Leisure $260 – This is one area where my boyfriend and I tend to splurge. We’re fortunate to have reasonable rent, so we feel comfortable dining out or grabbing coffee from our local shop. Our favourite date night is going to the movies. My mom buys movie passes from Costco and we pay her back, so we do movie nights quite frequently.

Bank account fees $3.95 – I keep my chequing account because of the one and only thing I still use my debit card for – laundry. Every month I go to the bank to grab actual coins for the washer and dryer in my building.

What are your future plans for housing – do you intend to rent long-term or are you aiming for home ownership?

Right now, a house feels like a completely unattainable goal. This isn’t news to anyone living in Toronto. So my savings account is earmarked for a house or retirement. Now that I live with a partner, a mortgage does feel a bit more attainable than it used to. Prior to that, I felt like home ownership was never going to be financially feasible, which is a big reason why I never really saved for it. Now that we’re a dual income home, we’re thinking about buying a condo eventually if it fits our lifestyle. We’ll reassess once we have close to enough for a down payment (which reasonably won’t be for another 6 years).

What is the worst money advice you’ve ever been given?

I guarantee you haven’t heard this one yet! A family member advised me to do what he did to buy a home – beg, borrow, and steal for a down payment. (Ok, maybe not steal.) When he bought his first home, to amass his down payment, he got loans from family, friends, his boss, and the people who were selling his house. His secondary advice, (and I’m still not always sure if he was serious or kidding) was to “try not to pay them back”. I mean, it worked for him, but his down payment was also $15K … times have changed.

What do you wish you’d been taught about money earlier in life?

I wish I had understood compound interest earlier in life. I had always been told to save my money, but it never felt urgent enough to do it. Of course, now, I wish that I had. But the concept of compound interest was never properly explained to me until I graduated university and I owed interest. Thankfully, at the same time, it was explained to me that compound interest can also work in a positive way. I’ve been working since I was 14, but I didn’t really start to save until my 20s. That’s a lot of interest I could have been earning. It’s hard to think about!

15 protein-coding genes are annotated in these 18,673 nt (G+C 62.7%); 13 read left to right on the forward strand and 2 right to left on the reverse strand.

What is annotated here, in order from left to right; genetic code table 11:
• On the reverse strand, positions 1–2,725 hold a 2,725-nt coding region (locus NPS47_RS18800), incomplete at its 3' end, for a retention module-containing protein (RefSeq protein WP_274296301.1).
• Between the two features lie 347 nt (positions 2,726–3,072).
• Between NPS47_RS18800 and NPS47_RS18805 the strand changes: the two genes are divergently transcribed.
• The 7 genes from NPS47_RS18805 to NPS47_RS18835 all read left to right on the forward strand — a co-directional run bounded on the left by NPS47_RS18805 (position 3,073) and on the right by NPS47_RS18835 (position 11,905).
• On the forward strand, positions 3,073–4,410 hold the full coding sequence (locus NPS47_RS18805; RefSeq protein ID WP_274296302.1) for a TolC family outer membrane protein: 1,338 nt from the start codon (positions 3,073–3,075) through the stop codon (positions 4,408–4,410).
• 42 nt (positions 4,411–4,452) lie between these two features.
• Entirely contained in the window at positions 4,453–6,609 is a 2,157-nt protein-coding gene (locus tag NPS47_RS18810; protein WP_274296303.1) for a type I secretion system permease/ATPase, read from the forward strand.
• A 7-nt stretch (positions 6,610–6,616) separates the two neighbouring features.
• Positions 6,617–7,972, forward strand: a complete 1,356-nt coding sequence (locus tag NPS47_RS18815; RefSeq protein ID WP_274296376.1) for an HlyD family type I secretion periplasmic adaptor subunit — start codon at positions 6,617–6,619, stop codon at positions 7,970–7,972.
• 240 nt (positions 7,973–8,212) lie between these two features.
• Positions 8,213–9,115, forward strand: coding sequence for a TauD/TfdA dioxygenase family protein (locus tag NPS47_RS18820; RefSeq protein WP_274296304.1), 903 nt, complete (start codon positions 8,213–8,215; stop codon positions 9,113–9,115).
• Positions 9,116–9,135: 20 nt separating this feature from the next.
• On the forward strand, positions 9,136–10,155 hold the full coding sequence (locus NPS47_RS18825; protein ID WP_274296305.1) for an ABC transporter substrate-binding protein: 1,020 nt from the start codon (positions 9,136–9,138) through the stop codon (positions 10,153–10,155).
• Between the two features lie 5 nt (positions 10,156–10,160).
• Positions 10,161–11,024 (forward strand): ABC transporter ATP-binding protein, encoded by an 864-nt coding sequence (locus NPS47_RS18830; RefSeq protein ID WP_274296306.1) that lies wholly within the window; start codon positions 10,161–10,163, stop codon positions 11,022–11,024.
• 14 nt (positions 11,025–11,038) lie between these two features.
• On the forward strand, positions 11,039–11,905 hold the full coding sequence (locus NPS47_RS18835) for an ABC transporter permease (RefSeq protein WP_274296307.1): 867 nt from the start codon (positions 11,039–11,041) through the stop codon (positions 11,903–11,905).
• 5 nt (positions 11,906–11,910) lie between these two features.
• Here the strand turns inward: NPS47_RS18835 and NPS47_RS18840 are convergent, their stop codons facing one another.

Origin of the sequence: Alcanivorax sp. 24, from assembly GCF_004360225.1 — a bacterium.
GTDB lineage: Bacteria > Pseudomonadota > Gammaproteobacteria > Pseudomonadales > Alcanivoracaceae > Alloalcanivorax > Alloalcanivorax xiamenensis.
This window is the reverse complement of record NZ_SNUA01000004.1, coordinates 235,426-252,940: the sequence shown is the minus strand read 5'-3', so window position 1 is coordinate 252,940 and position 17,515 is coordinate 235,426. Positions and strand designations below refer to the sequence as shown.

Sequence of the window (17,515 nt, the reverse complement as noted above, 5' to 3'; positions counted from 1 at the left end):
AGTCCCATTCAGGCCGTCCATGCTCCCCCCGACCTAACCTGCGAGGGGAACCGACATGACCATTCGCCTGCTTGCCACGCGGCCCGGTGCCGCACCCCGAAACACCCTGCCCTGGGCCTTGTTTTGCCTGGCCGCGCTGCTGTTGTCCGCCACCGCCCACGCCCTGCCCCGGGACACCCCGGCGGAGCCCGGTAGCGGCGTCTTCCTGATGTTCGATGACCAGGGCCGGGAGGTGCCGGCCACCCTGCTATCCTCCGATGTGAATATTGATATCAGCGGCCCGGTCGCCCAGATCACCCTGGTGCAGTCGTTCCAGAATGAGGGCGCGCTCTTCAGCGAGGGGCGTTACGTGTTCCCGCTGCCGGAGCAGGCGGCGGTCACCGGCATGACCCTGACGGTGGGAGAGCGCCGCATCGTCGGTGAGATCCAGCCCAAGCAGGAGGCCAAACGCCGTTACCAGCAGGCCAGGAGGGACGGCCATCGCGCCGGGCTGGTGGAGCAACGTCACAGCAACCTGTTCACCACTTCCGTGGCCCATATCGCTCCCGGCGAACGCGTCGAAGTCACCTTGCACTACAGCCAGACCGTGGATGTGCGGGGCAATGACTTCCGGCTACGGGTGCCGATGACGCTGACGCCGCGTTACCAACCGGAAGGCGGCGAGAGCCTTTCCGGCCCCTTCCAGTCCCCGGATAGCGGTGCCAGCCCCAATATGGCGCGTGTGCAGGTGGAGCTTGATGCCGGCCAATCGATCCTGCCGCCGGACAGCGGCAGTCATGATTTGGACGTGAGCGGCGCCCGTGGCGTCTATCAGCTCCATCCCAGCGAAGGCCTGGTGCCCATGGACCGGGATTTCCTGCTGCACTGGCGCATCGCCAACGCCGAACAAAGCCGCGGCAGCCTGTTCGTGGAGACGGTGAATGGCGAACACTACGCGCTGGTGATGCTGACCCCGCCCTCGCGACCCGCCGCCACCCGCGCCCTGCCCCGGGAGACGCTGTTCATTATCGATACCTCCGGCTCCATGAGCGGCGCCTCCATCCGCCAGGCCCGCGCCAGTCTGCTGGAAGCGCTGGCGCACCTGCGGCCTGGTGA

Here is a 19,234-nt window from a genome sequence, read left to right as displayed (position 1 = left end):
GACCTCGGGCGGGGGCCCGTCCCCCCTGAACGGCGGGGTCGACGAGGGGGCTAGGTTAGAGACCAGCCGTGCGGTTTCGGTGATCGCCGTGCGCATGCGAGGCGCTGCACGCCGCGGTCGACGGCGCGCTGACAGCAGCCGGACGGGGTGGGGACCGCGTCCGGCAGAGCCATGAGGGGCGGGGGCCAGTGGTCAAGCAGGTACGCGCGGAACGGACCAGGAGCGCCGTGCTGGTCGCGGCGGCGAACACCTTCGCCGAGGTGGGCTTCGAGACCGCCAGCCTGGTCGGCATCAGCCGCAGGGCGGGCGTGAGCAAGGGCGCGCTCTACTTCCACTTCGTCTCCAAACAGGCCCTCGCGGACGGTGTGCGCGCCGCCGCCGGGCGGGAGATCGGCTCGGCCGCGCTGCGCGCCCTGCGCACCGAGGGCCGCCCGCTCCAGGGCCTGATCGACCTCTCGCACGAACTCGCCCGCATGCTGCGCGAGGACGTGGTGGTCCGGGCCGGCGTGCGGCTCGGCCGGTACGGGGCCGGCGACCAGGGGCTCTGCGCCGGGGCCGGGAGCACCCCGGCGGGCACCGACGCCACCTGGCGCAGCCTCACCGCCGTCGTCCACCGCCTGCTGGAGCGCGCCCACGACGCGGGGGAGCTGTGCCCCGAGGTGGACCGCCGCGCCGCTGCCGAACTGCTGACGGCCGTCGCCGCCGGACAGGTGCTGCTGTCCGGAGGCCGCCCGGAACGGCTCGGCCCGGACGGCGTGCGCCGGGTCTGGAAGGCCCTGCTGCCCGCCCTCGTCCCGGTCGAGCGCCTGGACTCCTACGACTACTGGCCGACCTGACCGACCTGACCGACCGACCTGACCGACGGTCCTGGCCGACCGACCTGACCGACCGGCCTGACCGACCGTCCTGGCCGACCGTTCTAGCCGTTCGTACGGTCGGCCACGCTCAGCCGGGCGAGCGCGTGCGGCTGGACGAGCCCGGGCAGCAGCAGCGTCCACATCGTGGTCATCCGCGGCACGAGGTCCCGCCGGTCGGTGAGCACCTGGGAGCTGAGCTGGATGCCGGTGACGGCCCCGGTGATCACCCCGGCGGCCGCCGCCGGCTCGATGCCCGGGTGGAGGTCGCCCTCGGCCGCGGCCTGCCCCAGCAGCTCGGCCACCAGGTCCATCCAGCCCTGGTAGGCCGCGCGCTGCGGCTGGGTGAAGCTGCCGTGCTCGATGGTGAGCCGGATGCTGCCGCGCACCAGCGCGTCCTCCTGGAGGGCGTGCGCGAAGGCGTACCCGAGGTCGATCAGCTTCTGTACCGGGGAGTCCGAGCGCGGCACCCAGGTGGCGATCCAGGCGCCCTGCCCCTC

What did you learn about your spending habits from this exercise?

I learned I live a pretty fortunate life, and I should be paying my debt down faster because I do have a good amount of disposable income. I spend way more money on groceries than I thought. It feels like small amounts here and there, but it adds up way more than I thought it was going to, and it’s costing me more than it should.

How is EQ Bank helping you reach your money goals?

Getting my paycheque deposited directly into my EQ Bank Account has really reframed the way I see my money; it means I save first, because I see those funds as savings rather than disposable income. Then I use a cash back credit card for all my spending (and immediately pay it off, usually).

This means the money left over at the end of the month automatically becomes savings, and I don’t have to think about it. In addition, it’s made my chequing account all but obsolete (with the exception of those pesky laundry funds). It’s really encouraged me to think about saving first. And it makes me think twice when I want to buy something frivolous!

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Certain identifying details of individuals may have been changed to protect their privacy.